Type Japanese Hiragana Using Romaji
Romaji is a literal spelling or romanization of how you would pronounce the various Japanese kana. Most Japanese language input methods on both computers and smart devices accept both the Hepburn system (below) and the Kunreishiki system.
How to type the Japanese character ん
Be careful when typing a word with ん in it, especially when it is followed by another n- character. For example, you need to enter three n’s or minnna to type the word everything in Japanese – みんな, or onnna to type the word for woman – おんな。
To type long vowels in katakana, use a -. For example, ha-to will convert to ハート.
Typing Japanese: Contractions Using Romaji
Typing contractions works in much the same way – type how they are pronounced and the input method will automatically format the smaller characters.
Form the long contractions simply by adding a u at the end. For example, kyuu will type きゅう, and nyou will type にょう.
Typing Japanese: Dakuten and Dakuten Contractions
This works roughly in the same way – type how they are pronounced using your English or romaji keyboard.
For the long dakuten contractions, add the extra u. For example kyou for きょう.
Typing Katakana or Kanji Using Romaji
After typing your word in romaji, you will see your computer automatically convert it to hiragana, katakana or kanji (and a few other smart options), based on its Japanese conversion rules and your past preferred characters.
If you want to select specifically the hiragana version after it has converted it to katakana or kanji, or see what other conversions are available, press space on your keyboard.
Typing Katakana or Kanji On A Computer
For example, typing kyou, automatically converts to きょう to 今日. Press Space to see what other options are available. Keep pressing Space or Tab or use the arrow keys to cycle through the options, then press Enter when the one you want to use is highlighted, or immediately if you want to use the word your computer selected for you.
Typing Katakana or Kanji On A Mobile Device
Various auto-suggest options will be shown above the keyboard when you are entering Japanese on a smartphone or tablet. If you don’t see the option immediately in the auto-suggest bar, tap to see the full list, then tap on the one you want to use.
Typing Japanese: Small Tsu and Casual Half-Height Characters
The small tsu character っ or sokuon indicates a short and sudden stop between two kana. To type this, type the Japanese word in romaji using a double consonant to indicate this pause. For example: yatta, やった or or mittsu みっつ .
The more casual Japanese you see on social media often uses half-height characters for vowel sounds. Type these with an ”l“ (lowercase L) before the vowel, for example: la ぁ, li ぃ, lu ぅ, le ぇ, loぉ.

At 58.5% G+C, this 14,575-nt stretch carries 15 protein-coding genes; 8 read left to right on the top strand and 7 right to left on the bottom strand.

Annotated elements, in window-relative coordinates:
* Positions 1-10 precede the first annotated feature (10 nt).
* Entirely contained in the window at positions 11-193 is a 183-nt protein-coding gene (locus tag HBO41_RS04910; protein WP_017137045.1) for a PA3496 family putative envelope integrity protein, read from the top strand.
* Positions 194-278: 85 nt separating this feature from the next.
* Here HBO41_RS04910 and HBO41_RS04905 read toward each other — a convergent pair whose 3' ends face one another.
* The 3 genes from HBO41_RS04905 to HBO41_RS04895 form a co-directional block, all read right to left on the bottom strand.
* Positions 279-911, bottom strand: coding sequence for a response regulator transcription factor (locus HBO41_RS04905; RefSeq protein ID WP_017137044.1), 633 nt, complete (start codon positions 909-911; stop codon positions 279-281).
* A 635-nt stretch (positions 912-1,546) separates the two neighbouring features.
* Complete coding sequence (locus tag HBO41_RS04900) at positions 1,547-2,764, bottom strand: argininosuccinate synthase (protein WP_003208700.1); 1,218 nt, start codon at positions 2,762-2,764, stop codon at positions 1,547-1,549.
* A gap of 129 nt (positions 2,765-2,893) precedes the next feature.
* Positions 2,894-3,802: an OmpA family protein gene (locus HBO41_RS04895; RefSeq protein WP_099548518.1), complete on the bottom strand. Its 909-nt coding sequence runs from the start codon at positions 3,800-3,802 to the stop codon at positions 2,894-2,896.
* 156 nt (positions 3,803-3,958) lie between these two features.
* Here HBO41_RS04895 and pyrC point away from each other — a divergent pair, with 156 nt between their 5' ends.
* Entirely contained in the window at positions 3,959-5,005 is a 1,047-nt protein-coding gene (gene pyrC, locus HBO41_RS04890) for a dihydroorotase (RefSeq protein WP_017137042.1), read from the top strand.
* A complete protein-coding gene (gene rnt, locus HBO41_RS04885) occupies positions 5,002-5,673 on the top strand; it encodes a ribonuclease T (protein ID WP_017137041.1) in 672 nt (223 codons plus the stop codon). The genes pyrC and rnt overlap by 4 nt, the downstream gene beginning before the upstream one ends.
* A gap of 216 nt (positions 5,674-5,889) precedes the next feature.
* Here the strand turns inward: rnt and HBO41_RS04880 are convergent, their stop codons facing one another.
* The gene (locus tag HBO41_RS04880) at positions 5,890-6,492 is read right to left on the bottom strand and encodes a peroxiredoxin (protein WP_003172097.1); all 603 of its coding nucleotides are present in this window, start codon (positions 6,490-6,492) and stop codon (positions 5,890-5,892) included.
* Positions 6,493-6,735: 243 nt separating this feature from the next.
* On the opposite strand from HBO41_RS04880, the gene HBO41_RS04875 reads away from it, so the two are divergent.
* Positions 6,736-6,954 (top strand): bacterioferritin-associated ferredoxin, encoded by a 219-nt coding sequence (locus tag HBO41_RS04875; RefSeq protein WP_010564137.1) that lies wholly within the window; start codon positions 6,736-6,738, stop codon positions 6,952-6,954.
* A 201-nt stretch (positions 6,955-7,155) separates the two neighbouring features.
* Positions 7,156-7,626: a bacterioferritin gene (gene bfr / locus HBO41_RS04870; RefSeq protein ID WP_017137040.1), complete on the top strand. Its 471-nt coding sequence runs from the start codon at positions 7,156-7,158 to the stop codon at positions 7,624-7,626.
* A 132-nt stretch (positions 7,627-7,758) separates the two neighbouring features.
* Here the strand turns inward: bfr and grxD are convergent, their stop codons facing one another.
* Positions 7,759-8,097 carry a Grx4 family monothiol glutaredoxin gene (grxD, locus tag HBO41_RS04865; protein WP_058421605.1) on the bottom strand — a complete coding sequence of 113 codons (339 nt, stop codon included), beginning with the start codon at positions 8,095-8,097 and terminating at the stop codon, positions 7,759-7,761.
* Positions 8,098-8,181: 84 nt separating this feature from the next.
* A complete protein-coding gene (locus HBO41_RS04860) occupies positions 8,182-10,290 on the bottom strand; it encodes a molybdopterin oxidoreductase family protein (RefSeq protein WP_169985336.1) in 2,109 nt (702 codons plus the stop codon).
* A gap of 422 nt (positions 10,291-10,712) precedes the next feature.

Type Classical Japanese Old Kana
If you are studying Kobun, or classical Japanese, there are a number of old characters you’ll also need to be able to type. Note that the input methods on all operating systems and devices will try to autocorrect away from these old forms.
Most applications, including Google Docs will have trouble with the older forms of yori and koto .
How to Type Japanese If I don’t Know the Pronunciation of a Kanji?
If you are using Windows 10 or macOS, you can install a hand-writing recognition ‘keyboard’ or input method where you can draw the kanji on a touchpad or with your mouse. Smartphones and tablets also have this as an input option. Look for the handwriting input method for Traditional Chinese.
As these characters are also used in Japanese, this is a handy shortcut when you don’t know how to pronounce the kanji.
Once you have selected this input method, draw the characters with your mouse or finger to input the kanji.
Alternatively, look up the pronunciation in an online dictionary such as Jisho at https://jisho.org/
Typing Japanese: Punctuation and Symbols
Of course, now that you know how to type in kana and kanji, you need to know how to use Japanese punctuation.
There are also a number of Japanese symbol shortcuts you can input using romaji.
There are many variations of some Japanese symbols and the input method often lets you access related emojis easily. Type the romaji, then step through the options and choose the one you want. These may be different depending on your operating system and/or device.
How to Type Japanese Face Emoji “Kaomoji”
Most Japanese keyboards offer quick access to the common kaomoji – the text-based facial emoji Japanese use to indicate emotions and actions. Type kaomoji in romaji and you’ll be presented with a long list to choose from!
Sometimes when you type a word, you’ll see a corresponding kaomoji you can select.
|sleepy||nemui||(( _ _ ))..zzzZZ||(@￣ρ￣@)|
|to greet||haisatsu||ヾ(＠⌒ー⌒＠)ノ||( ´ ▽ ` )ﾉ|